KANSAS CITY, Mo. — This week, health inspectors shut down a Northland apartment building after finding filthy and dangerous living conditions. Now, new allegations are now coming to light about potentially illegal actions by the property’s management.
How the building got shutdown
The images from inside Englewood Apartments are enough to make your stomach churn. An entire building at the complex off NW Waukomis Drive remains shut down after pictures of a sink and bathtub filled with sewage back-up and exposed wiring in the walls were released.
Fowler says his own gut instincts about the property sparked a health department investigation. He was concerned that, during renovations on the property, nothing was being done to address still-occupied units. That was exactly the case.
“It gave us a lot more tools to address these kinds of issues than we’d ever had under our existing ordinances. I’m very happy to see it’s working,” Fowler said.
New allegations against the apartment owners
A lawsuit was filed in August against Millennia over racial discrimination. A former employee alleges she was repeatedly passed over promotion and ultimately fired on the basis of her race, according to complaints she’d filed with the EEOC.
Her attorney says he is now considering amending their suit to include additional claims her employment termination was also retaliation for allegedly bringing things that needed repaired to upper-management’s attention.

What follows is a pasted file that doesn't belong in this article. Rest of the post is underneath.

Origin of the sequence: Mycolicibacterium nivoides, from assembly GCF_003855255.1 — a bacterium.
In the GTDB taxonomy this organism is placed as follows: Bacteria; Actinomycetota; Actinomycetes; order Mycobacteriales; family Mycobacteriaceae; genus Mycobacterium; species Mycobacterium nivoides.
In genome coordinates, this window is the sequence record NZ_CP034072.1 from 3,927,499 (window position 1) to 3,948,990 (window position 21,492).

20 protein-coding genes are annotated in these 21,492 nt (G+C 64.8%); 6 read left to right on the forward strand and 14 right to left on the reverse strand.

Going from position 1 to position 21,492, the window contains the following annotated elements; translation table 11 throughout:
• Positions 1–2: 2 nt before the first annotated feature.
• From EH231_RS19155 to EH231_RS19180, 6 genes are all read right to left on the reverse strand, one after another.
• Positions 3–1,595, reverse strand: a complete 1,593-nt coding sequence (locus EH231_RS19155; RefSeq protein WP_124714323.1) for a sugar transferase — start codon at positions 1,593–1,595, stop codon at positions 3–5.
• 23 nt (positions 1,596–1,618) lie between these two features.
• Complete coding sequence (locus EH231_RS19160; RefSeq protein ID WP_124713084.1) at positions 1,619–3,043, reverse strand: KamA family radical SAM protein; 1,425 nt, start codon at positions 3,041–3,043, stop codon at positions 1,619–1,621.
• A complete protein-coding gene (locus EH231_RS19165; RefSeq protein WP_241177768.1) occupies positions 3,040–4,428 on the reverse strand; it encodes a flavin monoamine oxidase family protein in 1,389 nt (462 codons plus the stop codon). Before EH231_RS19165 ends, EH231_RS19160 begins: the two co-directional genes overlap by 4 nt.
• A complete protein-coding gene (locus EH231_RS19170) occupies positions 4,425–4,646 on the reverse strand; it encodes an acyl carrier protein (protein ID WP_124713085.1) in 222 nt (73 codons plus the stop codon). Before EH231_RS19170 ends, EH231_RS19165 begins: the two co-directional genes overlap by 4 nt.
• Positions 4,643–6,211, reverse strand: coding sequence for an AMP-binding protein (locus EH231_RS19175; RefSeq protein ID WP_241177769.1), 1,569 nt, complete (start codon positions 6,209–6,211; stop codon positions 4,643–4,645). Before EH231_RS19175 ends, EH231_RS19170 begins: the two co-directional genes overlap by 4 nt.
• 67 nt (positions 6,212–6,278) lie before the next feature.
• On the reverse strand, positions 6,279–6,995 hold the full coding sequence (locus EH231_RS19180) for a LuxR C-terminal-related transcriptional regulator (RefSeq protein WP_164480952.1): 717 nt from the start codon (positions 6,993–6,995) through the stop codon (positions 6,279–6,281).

The problem is Sharon Petty died in September 2018, two months before the second lease was signed. As a result, documents show Englewood would be paid $774 a month in subsidies from the US Department of Health and Urban Development.
We shared those findings with HUD and Councilman Fowler. Both are now investigating further.
Fowler says he is committed to holding Millennia Housing’s feet to the fire. He said he knows HUD has already demanded the company get third-party management in place to run Englewood.
The health department is planning another visit to Englewood next week. City council members are planning to look into Millennia’s four other properties in Kansas City.
HUD said that if any of the new allegations are validated, the company could face further penalties. These could include losing its contract for subsidized housing payments.
Millennia Housing Management has said it’s working to make repairs and renovate the property. Its attorney has asked for a meeting with the health department.